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Here’s comes Peter Cottontail, hoppin’ down the bunny trail and all the tall tails about this iconic symbol. It’s universal and secular in its appeal. But, and this is a big but, I was told that the hare, and not the rabbit, should be treated as the true symbol of Easter. Historically, since ancient times, the hare has been the symbol for the moon.
And the legend says, the hare never closes its eyes, not even for a single blink. The reason for having such a belief may be rooted in the fact that hares, not rabbits, are born with their eyes open. Rabbits are born blind. There is also a fertility thing in there someplace. Maybe, that’s why the rabbit is more familiar in America. Rabbits beat hares big time in being more prolific.
How about Easter eggs? Despite claims that Easter eggs were originally pagan symbols, there is no solid evidence of this. It was not until the 18th century that Jakob Grimm theorized a putative connection with a goddess of his own whom he named Ostara, a suggested version of Eostere.
At the Passover Seder, a hard-boiled egg dipped in salt water symbolizes both new life and the Passover sacrifice offered at the temple in Jerusalem. The ancient Persians painted eggs for Nowrooz, their New Year celebration falling on the Spring Equinox. In Christian times, the egg was a symbol of new life just as a chick might hatch from the egg.
The Easter egg tradition may have celebrated the end of the privations of Lent. In Medieval Europe, eggs were forbidden during Lent. It was during Easter that the consumption of eggs resumed after the strict Lenten fast.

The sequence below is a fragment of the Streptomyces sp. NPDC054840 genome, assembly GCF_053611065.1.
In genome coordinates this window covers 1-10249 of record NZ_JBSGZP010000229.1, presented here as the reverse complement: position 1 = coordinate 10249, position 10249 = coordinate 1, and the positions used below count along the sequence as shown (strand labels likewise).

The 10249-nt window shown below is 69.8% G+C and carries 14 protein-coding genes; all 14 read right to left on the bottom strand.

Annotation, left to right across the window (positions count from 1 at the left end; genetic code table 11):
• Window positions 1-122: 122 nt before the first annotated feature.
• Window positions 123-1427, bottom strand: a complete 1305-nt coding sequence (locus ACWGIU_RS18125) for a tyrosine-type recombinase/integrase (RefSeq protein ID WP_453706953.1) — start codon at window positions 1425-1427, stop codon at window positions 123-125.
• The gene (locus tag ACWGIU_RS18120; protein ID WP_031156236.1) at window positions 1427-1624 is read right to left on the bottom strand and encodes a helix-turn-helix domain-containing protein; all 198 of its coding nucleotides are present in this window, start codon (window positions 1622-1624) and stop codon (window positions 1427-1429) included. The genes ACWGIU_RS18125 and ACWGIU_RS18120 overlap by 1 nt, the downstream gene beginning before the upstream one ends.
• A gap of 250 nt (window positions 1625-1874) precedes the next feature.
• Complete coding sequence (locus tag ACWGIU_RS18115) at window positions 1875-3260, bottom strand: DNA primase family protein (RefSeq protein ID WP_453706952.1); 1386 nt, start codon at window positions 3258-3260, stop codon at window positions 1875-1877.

And who doesn’t love the Easter Lily? Its acceptance in America dates back around the 1880s. It came in with the rise in the Easter observances by the Protestants. It took some time to find acceptance. The native American lilies like the Madonna lily bloom in the early summer.
It could be forced to bloom early in hot houses, but it was a hassle. In the 1880s, while in Bermuda, Ms. Thomas P Sargent became familiar with a beautiful lily that blooms naturally in springtime. She fell for this lovely white Bermuda lily and brought its bulbs back home in Philadelphia. And so the story goes.
And most important, there’s chocolate! Chocolate eggs began in the 19th century France and Germany and soon spread to the rest of Europe and eventually the United States.
Children were told to make nests or baskets so the Easter Bunny could leave them there. No surprise adults love it too since it’s a common modern-day Lenten sacrifice. Bring it on!
There are many stories to go around, but the fact remains, this is a truly blessed time! Family and friends come together for this wonderful celebration of the renewal of life and rebirth!
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